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Very rarely in the USA Northern Mid West, maybe once a year at most, I will see a very smooth, concave cloud floating over the sky that looks exactly like a lenticular cloud, and only a few minutes, it starts to dissipate. What would explain this phenomena?

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  • $\begingroup$ a photo or two would help strengthen your question $\endgroup$ – gansub Jun 27 '17 at 8:22
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    $\begingroup$ The en.wikipedia.org/wiki/Lenticular_cloud shows one expired reference to something that suggest that shear winds created by fronts might be the reason. $\endgroup$ – Communisty Jun 27 '17 at 11:50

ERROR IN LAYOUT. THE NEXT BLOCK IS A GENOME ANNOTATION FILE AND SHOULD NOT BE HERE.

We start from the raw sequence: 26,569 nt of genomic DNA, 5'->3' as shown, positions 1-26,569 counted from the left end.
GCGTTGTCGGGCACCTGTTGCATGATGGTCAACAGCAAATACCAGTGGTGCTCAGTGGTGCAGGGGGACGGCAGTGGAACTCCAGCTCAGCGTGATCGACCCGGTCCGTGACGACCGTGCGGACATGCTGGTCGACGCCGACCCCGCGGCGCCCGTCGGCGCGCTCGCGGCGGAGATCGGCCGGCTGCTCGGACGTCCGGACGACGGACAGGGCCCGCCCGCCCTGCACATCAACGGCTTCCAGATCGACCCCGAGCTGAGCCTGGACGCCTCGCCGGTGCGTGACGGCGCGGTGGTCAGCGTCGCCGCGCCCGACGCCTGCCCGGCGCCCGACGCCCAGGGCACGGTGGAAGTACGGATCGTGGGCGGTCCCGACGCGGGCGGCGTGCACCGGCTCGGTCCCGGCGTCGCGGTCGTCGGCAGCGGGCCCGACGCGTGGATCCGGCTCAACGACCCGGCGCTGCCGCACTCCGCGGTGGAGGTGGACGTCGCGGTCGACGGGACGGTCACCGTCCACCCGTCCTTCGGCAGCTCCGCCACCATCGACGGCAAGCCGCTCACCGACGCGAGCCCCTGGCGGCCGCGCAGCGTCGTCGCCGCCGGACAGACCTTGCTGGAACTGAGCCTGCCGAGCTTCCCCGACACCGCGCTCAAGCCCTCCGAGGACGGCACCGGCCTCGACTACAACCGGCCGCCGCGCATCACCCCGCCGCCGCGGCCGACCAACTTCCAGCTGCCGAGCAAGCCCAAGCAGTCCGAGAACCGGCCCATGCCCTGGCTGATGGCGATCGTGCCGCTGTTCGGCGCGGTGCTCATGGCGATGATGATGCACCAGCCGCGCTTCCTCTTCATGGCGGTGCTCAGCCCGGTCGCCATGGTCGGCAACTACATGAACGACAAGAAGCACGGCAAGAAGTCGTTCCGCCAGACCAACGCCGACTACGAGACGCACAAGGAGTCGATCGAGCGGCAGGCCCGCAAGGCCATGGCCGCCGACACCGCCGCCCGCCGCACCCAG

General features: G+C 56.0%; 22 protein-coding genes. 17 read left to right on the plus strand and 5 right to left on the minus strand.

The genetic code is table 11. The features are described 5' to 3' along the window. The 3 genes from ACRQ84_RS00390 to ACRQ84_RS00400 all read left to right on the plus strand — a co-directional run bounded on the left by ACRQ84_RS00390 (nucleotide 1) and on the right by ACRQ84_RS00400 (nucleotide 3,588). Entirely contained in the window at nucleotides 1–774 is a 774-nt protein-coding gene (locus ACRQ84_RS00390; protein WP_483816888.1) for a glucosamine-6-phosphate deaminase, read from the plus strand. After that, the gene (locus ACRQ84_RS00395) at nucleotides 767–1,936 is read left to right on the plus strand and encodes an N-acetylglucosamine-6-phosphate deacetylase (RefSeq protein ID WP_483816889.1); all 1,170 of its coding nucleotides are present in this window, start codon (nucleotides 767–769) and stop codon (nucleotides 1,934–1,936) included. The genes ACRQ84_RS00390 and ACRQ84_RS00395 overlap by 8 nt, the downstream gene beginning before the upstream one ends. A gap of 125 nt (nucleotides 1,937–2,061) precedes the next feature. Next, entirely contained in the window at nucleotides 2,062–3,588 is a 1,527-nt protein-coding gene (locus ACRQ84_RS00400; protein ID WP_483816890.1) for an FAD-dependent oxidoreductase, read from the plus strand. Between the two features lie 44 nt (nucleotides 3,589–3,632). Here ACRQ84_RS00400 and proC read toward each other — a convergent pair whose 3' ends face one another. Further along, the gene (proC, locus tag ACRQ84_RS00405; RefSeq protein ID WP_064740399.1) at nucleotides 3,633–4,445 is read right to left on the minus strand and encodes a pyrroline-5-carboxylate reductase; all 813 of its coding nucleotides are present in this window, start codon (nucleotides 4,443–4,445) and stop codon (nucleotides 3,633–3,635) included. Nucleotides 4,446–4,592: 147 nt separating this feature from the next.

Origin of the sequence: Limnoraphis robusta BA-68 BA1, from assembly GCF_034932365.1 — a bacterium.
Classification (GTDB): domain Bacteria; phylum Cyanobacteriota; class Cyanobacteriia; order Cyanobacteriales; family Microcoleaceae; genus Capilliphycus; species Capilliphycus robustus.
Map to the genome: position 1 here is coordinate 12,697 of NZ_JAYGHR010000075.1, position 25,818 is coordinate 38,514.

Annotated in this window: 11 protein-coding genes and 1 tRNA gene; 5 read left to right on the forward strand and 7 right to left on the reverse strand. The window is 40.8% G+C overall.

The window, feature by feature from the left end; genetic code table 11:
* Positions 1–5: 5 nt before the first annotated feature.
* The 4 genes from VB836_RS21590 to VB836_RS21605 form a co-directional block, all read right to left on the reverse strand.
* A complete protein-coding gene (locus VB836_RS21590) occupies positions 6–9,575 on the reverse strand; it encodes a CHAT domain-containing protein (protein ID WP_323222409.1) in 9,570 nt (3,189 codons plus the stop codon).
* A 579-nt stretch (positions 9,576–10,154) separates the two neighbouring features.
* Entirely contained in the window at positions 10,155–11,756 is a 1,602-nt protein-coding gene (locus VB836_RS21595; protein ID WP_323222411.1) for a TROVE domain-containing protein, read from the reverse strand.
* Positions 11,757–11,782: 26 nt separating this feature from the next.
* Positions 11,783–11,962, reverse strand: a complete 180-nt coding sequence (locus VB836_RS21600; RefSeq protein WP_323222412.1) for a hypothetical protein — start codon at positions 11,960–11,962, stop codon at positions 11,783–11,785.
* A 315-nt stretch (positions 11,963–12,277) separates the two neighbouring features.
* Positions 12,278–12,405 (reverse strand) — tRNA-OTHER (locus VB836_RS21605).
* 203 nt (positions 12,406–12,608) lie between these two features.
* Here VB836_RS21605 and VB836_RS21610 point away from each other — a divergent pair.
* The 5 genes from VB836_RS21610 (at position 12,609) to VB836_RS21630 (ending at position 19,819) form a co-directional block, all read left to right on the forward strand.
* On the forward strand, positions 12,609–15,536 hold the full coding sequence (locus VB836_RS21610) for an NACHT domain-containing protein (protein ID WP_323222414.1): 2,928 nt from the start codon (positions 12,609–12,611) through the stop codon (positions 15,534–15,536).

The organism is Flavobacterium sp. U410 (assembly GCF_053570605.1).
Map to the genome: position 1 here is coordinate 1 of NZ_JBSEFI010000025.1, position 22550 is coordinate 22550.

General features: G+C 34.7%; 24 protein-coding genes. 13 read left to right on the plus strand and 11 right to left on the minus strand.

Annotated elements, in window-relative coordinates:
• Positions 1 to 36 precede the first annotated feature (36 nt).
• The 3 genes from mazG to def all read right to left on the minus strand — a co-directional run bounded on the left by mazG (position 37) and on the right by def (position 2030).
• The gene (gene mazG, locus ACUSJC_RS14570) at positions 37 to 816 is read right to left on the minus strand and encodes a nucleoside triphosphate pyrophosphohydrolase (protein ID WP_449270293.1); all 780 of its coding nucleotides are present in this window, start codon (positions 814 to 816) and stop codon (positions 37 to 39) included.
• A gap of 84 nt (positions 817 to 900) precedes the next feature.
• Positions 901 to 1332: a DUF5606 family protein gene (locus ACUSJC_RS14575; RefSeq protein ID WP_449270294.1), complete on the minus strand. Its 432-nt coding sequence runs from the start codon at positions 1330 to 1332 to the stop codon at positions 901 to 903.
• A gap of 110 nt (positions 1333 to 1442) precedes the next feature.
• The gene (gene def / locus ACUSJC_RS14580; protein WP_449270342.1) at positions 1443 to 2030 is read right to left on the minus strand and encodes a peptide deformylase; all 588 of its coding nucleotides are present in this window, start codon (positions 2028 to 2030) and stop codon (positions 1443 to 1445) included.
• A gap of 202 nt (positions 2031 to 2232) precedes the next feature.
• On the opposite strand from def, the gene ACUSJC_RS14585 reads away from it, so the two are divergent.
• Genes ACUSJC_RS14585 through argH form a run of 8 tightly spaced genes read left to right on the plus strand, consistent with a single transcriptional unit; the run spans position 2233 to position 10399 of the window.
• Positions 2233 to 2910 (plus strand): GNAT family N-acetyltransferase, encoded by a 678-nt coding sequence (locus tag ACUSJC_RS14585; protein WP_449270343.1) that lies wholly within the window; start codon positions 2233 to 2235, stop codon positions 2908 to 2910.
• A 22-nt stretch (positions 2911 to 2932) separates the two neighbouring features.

• $\begingroup$ There's definitely a lot of storm fronts in my area throughout the year, I've definitely seen a lot of weird and uniquely shaped clouds, but none as rare as the lenticular. $\endgroup$ – RayOfHope Jun 27 '17 at 18:24
  • $\begingroup$ Is there a lake in that direction, sometimes lakes can alter the winds around them. $\endgroup$ – John Jun 27 '17 at 23:46
  • $\begingroup$ Will develop an answer if I can find time. Mountain waves are anchored to a ridge but can excite a wave that extends hundreds of miles downwind. At the leaks of the wave anywhere along it where the moisture is right you can get clouds like you have seen. $\endgroup$ – casey Jun 28 '17 at 2:41

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